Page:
Marshal of France (French: Maréchal de France, plural Maréchaux de France) is a French military distinction, rather than a military rank, that is awarded to generals for exceptional achievements. The title has been awarded since 1185, though briefly abolished (1793–1804) and for a period dormant (1870–1916). It was one of the Great Officers of the Crown of France during the Ancien Régime and Bourbon Restoration, and one of the Grand Dignitaries of the Empire during the First French Empire (when the title was Marshal of the Empire, not Marshal of France).

Marshal of France
Maréchal de France
Rank flag
Shoulder and sleeve insignia
Service branchFrench Army
Rank groupGeneral officer
NATO rank codeOF-10
Next higher rankNone
Next lower rankArmy general[a]
Equivalent ranksAdmiral of France
Related articles
HistoryMarshal of the Empire

A Marshal of France displays seven stars on each shoulder strap. A marshal also receives a baton – a blue cylinder with stars, formerly fleurs-de-lis during the monarchy and eagles during the First French Empire. The baton bears the Latin inscription of Terror belli, decus pacis, which means "terror in war, ornament in peace".

Between the end of the 16th century and the middle of the 19th century, six Marshals of France were given the even more exalted rank of Marshal General of France: Biron, Lesdiguières, Turenne, Villars, Saxe, and Soult.

The distinction of Admiral of France is the equivalent in the French Navy.

Terror belli
...decus pacis
Modern-day baton, belonging to one of the four Marshals of France during World War II (Leclerc, de Lattre, Juin and Kœnig)

History Edit

The title derived from the office of marescallus Franciae created by King Philip II Augustus of France for Albéric Clément (c. 1190).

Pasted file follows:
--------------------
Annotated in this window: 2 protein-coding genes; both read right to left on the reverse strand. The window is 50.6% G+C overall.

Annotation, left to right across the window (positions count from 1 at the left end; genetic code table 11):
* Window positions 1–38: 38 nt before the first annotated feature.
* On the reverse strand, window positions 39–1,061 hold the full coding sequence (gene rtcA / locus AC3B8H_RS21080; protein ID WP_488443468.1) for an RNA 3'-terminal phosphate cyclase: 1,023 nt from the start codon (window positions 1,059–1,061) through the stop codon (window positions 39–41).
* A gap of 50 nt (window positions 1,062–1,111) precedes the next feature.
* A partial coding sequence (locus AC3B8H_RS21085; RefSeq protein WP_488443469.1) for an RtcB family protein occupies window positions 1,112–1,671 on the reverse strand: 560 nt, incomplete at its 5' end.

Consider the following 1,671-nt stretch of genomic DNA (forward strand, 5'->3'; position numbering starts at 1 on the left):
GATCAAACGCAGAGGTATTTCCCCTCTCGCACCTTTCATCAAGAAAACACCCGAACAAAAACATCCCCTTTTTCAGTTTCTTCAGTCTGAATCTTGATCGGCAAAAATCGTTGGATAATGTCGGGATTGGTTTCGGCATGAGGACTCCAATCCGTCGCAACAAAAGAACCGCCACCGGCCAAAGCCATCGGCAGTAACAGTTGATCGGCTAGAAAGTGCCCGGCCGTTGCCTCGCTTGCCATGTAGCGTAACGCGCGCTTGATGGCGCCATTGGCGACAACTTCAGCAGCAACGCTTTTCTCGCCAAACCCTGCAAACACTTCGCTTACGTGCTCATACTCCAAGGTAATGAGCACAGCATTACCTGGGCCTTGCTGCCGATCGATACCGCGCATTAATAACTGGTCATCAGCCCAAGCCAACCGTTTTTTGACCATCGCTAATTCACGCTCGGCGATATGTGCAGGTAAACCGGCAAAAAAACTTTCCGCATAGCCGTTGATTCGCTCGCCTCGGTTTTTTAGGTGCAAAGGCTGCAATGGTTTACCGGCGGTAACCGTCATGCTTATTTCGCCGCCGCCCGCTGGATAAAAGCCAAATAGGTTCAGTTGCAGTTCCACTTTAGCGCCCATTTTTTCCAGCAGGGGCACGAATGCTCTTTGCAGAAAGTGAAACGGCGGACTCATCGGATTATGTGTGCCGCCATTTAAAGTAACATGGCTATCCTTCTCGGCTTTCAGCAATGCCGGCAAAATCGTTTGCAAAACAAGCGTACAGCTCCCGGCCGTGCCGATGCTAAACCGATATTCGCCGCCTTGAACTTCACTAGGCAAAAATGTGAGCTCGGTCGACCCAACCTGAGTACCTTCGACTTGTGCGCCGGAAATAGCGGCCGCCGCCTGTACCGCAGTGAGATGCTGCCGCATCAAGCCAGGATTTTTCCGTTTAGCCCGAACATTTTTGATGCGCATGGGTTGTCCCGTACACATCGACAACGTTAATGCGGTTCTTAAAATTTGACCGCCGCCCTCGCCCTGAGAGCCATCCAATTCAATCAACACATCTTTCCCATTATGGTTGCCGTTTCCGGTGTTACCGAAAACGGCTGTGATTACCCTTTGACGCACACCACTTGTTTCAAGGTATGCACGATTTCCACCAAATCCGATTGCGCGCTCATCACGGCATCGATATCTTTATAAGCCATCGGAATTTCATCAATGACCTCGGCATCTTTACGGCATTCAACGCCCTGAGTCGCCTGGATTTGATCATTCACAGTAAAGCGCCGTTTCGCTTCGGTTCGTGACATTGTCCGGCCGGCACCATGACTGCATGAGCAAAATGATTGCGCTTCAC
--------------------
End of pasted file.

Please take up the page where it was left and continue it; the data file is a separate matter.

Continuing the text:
The title was abolished by the National Convention in 1793. It was restored as Marshal of the Empire during the First French Empire by Napoleon. Under the Bourbon Restoration, the title reverted to Marshal of France, and Napoleon III kept that designation.

After the fall of Napoleon III and the Second French Empire, the Third Republic did not use the title until the First World War, when it was recreated as a military distinction and not a rank.

Contrarily to ranks, which are awarded by the army, the distinction of Marshal of France is awarded by a special law voted by the French Parliament. For this reason, it is impossible to demote a Marshal. The most famous case is Philippe Pétain, who was awarded the distinction of Marshal of France for his generalship in World War I, and who was stripped of other positions and titles after his trial for high treason due to his involvement with collaborationist Vichy France: due to the principle of separation of powers, the court that judged him did not have the power to cancel the law that had made him a Marshal in the first place.

The last living Marshal of France was Alphonse Juin, promoted in 1952, who died in 1967. The latest Marshal of France was Marie-Pierre Kœnig, who was made a Marshal posthumously in 1984. Today, the title of Marshal of France can only be granted to a general officer who fought victoriously in war-time.

Direct Capetians Edit

Philip II, 1180–1223 Edit

Louis IX, 1226–1270 Edit

Philip III, 1270–1285 Edit

Philip IV, 1285–1314 Edit

Louis X, 1314–1316 Edit

Philip V, 1316–1322 Edit